You may remember Erin Bartram and Mary Sanders from our AHA coverage here at The Way of Improvement Leads Home. Erin is a doctoral student in history at the University of Connecticut and Mary is a doctoral student in history at Oklahoma State University.
I want to call your attention to their new blog: "Digital Grad Lounge." What I like about this blog is the fact that Erin and Mary have an open call for contributors. They want to have a conversation with fellow history grad students. Here is a taste of their introductory post:
blog is growing out of the conversations between two young historians
at the 2013 meeting of the American Historical Association. Erin
Bartram is a PhD candidate at the University of Connecticut, where she
studies religion and gender in 19th-century United States history. Mary
Sanders is a PhD student at Oklahoma State University, where she
studies the religious responses to terrorism. We think that we are not
the only two people who are having these conversations. The Digital
Grad Lounge is our attempt to reach out to those of you who might be out
there, like us, having long, passionate conversations about the life
that we've chosen to live.
are inspired by William Cronon's 2013 AHA Presidential Address, which
focused on the importance of storytelling. We think that graduate
students have important stories, and that we should share them.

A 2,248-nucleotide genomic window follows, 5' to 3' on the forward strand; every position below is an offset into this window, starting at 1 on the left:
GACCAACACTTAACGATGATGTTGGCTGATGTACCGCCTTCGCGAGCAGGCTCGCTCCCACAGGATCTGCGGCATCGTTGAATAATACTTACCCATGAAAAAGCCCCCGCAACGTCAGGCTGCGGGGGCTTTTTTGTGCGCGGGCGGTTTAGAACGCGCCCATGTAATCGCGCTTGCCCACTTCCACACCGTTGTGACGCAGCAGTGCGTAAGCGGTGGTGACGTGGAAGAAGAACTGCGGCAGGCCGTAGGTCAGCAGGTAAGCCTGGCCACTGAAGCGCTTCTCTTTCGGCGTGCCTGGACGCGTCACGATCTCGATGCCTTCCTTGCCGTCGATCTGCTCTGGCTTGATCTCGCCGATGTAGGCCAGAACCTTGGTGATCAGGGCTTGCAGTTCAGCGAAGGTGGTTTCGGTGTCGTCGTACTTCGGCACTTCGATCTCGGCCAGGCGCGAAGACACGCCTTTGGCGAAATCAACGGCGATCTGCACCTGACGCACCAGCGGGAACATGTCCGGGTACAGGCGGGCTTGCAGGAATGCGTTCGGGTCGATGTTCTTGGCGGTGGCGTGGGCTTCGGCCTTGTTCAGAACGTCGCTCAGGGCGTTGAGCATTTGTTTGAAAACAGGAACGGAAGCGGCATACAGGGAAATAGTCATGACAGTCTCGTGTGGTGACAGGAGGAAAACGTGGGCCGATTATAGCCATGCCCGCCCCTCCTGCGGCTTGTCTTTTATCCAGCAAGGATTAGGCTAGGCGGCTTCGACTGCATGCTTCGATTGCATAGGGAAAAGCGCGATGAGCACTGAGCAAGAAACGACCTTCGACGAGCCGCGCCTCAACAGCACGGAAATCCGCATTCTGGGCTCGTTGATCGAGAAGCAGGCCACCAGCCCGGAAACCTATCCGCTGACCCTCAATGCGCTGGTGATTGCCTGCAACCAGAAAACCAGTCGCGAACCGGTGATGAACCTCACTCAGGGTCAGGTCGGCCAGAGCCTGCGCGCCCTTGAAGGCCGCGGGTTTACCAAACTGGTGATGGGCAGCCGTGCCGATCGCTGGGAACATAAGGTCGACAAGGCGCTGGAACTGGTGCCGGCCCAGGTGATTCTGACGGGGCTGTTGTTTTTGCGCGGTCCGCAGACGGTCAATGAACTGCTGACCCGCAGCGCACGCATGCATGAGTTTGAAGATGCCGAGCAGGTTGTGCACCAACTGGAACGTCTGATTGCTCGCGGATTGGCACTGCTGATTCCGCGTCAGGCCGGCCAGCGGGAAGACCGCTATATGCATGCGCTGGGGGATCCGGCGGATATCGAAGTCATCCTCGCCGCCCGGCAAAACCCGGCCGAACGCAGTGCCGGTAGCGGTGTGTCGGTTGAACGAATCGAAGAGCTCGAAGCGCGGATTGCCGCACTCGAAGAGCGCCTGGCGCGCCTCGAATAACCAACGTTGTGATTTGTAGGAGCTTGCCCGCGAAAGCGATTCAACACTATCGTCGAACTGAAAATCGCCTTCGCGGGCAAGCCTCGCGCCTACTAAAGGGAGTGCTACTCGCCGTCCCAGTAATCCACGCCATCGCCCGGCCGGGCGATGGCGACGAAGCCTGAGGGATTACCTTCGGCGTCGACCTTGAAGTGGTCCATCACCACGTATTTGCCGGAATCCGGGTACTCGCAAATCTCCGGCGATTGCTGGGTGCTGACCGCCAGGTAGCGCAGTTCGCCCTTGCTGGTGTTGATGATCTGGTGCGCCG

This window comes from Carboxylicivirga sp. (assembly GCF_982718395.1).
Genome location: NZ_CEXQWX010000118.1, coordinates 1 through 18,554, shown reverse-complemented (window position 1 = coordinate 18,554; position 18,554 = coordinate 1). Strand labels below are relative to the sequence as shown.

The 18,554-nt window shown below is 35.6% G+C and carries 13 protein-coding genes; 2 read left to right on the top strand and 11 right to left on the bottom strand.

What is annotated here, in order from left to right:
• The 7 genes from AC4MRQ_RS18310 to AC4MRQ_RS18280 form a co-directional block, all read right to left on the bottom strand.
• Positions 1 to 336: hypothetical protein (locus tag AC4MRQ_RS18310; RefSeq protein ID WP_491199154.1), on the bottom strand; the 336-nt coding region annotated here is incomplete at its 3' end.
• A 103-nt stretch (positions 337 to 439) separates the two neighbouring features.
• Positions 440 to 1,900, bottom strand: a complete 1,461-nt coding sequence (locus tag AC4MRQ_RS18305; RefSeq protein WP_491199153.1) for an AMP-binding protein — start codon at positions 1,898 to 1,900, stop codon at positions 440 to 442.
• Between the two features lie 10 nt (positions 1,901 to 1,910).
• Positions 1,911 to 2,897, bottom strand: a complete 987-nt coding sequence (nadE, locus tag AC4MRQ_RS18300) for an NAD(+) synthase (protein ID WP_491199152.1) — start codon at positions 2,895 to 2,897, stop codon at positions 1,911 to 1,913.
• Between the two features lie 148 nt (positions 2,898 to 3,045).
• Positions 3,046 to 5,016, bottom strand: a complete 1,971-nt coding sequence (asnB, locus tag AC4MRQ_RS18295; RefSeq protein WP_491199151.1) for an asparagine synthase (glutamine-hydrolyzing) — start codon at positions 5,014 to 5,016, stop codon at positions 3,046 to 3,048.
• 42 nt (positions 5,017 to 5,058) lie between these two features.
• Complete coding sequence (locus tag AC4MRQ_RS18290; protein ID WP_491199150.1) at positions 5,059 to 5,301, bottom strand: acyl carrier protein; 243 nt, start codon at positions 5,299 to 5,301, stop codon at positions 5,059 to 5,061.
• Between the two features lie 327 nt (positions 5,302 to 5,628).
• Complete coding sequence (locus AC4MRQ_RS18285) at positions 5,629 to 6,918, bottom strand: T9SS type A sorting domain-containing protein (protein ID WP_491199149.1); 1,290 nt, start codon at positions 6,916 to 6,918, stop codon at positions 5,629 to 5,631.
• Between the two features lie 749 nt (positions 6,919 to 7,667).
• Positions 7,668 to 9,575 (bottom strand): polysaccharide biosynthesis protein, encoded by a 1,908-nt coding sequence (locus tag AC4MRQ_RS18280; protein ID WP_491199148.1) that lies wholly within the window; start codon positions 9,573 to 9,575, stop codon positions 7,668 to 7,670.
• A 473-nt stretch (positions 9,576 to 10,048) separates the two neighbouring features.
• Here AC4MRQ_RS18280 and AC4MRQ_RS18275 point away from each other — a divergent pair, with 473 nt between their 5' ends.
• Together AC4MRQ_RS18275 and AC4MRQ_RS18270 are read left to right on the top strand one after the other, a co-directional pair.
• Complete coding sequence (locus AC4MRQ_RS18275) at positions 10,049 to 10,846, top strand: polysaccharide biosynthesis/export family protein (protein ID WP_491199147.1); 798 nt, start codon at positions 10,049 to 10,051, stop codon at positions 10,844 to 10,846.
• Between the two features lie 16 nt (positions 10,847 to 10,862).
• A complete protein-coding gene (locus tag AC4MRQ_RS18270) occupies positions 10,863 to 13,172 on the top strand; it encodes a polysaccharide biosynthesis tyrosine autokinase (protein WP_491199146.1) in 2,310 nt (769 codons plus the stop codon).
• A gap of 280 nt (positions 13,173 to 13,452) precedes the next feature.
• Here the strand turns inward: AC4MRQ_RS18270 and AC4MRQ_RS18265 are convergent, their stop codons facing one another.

of Cronon's inspirations was the 1931 Presidential Address by Carl
Becker, "Everyman His Own Historian." We thought we would inaugurate
this blog by reading Becker's address, which can be found at this link.
mission, should you choose to accept it? Read Becker's address and
give us your thoughts on how it relates to our contemporary mission as
historians. Please limit your responses to 200-400 words, and email
them to firstname.lastname@example.org by January 20, 2013. Please include
a one-sentence bio about you and your work.
Anonymous submissions will
not be posted; this rule will stand in general on the blog. We hope to
cultivate a professional place for conversation, and do not feel that
anonymous submissions have a place here.
January 21, we will publish whatever you have sent us in the hopes of
beginning a conversation about the discipline and our place in it.
Thank you...and good luck!
OK history graduate students. It is time to weigh in on Becker's seminar article.